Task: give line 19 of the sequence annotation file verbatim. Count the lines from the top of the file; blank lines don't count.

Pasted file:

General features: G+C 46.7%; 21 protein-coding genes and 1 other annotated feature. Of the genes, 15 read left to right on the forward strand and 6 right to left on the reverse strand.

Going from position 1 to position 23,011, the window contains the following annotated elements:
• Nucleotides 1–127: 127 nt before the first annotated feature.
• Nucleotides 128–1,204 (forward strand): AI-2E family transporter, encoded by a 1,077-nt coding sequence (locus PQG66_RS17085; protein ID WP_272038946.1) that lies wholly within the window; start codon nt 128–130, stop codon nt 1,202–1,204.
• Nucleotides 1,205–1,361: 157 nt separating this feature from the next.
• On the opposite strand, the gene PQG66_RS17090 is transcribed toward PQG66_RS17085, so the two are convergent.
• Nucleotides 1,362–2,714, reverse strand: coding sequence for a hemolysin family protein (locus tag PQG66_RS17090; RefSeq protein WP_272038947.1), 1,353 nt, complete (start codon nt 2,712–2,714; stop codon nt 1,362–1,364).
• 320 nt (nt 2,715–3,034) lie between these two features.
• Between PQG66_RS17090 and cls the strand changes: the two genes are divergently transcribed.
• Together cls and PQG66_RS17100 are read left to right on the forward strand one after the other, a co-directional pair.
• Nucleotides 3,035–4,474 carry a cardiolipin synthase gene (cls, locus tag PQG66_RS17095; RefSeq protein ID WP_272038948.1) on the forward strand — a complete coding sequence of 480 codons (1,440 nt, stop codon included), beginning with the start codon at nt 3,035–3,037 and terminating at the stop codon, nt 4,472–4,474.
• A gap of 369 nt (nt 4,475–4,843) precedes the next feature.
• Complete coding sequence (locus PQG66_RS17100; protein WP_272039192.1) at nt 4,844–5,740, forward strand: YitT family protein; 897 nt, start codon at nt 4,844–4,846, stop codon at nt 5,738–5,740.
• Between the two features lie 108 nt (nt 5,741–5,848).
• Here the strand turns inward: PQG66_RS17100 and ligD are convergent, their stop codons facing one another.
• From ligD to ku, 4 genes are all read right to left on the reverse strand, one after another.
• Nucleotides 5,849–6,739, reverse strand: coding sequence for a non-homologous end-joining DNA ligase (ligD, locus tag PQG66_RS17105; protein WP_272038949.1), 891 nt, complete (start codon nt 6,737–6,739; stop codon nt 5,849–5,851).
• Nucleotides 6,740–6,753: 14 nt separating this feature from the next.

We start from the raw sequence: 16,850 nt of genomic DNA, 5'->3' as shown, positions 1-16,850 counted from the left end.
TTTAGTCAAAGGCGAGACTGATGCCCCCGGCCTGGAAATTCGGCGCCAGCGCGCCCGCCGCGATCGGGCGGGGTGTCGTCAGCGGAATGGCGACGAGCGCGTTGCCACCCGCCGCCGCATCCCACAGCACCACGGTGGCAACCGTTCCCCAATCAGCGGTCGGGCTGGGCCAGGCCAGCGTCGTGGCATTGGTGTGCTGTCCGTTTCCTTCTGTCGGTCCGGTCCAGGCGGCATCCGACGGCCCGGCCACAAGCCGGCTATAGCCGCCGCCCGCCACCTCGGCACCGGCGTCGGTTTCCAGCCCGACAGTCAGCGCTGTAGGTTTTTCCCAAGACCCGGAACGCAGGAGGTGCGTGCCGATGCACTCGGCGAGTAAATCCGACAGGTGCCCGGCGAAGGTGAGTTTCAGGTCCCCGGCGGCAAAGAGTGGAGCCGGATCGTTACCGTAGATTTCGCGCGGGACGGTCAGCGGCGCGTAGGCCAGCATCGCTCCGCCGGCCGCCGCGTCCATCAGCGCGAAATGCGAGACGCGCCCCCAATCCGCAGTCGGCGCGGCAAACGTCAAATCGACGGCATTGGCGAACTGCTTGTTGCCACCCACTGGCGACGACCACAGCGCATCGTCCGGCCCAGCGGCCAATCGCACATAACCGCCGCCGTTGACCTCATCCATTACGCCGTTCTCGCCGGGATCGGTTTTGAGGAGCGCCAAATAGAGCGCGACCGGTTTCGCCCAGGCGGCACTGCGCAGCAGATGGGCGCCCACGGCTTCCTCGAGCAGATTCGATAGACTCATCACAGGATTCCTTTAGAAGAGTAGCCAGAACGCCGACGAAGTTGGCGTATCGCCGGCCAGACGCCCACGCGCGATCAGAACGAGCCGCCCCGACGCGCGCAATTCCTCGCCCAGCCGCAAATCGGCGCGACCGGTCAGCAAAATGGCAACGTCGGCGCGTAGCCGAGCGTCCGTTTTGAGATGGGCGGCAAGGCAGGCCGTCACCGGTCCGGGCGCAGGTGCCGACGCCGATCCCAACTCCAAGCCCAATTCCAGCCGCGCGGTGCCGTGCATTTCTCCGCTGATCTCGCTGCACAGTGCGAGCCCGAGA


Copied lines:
We start from the raw sequence: 16,850 nt of genomic DNA, 5'->3' as shown, positions 1-16,850 counted from the left end.